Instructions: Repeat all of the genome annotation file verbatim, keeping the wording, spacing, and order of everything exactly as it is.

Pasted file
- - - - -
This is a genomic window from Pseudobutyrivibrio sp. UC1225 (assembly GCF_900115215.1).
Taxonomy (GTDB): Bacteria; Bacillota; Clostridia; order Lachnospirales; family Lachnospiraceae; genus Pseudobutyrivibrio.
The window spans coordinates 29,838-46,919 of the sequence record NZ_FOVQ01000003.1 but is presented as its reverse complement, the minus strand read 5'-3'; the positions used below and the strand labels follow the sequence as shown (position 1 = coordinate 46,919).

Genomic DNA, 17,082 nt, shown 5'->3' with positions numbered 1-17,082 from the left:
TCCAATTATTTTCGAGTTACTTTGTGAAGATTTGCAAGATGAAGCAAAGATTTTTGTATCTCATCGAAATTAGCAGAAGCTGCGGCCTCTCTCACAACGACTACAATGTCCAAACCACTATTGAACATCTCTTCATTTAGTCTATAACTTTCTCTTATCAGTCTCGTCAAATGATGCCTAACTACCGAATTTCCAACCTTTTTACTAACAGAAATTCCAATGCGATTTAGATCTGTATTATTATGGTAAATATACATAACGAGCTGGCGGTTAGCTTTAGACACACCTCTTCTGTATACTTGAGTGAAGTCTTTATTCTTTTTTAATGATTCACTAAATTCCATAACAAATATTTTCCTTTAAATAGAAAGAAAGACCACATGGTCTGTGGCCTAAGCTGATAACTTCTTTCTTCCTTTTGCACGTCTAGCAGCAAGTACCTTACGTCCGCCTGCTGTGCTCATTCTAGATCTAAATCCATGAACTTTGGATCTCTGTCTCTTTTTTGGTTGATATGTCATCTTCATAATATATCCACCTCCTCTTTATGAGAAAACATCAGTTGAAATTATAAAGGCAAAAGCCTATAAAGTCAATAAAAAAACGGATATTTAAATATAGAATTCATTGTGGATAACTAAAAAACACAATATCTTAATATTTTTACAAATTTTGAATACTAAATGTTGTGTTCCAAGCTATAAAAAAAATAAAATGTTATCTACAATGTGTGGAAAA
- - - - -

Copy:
This is a genomic window from Pseudobutyrivibrio sp. UC1225 (assembly GCF_900115215.1).
Taxonomy (GTDB): Bacteria; Bacillota; Clostridia; order Lachnospirales; family Lachnospiraceae; genus Pseudobutyrivibrio.
The window spans coordinates 29,838-46,919 of the sequence record NZ_FOVQ01000003.1 but is presented as its reverse complement, the minus strand read 5'-3'; the positions used below and the strand labels follow the sequence as shown (position 1 = coordinate 46,919).

Genomic DNA, 17,082 nt, shown 5'->3' with positions numbered 1-17,082 from the left:
TCCAATTATTTTCGAGTTACTTTGTGAAGATTTGCAAGATGAAGCAAAGATTTTTGTATCTCATCGAAATTAGCAGAAGCTGCGGCCTCTCTCACAACGACTACAATGTCCAAACCACTATTGAACATCTCTTCATTTAGTCTATAACTTTCTCTTATCAGTCTCGTCAAATGATGCCTAACTACCGAATTTCCAACCTTTTTACTAACAGAAATTCCAATGCGATTTAGATCTGTATTATTATGGTAAATATACATAACGAGCTGGCGGTTAGCTTTAGACACACCTCTTCTGTATACTTGAGTGAAGTCTTTATTCTTTTTTAATGATTCACTAAATTCCATAACAAATATTTTCCTTTAAATAGAAAGAAAGACCACATGGTCTGTGGCCTAAGCTGATAACTTCTTTCTTCCTTTTGCACGTCTAGCAGCAAGTACCTTACGTCCGCCTGCTGTGCTCATTCTAGATCTAAATCCATGAACTTTGGATCTCTGTCTCTTTTTTGGTTGATATGTCATCTTCATAATATATCCACCTCCTCTTTATGAGAAAACATCAGTTGAAATTATAAAGGCAAAAGCCTATAAAGTCAATAAAAAAACGGATATTTAAATATAGAATTCATTGTGGATAACTAAAAAACACAATATCTTAATATTTTTACAAATTTTGAATACTAAATGTTGTGTTCCAAGCTATAAAAAAAATAAAATGTTATCTACAATGTGTGGAAAA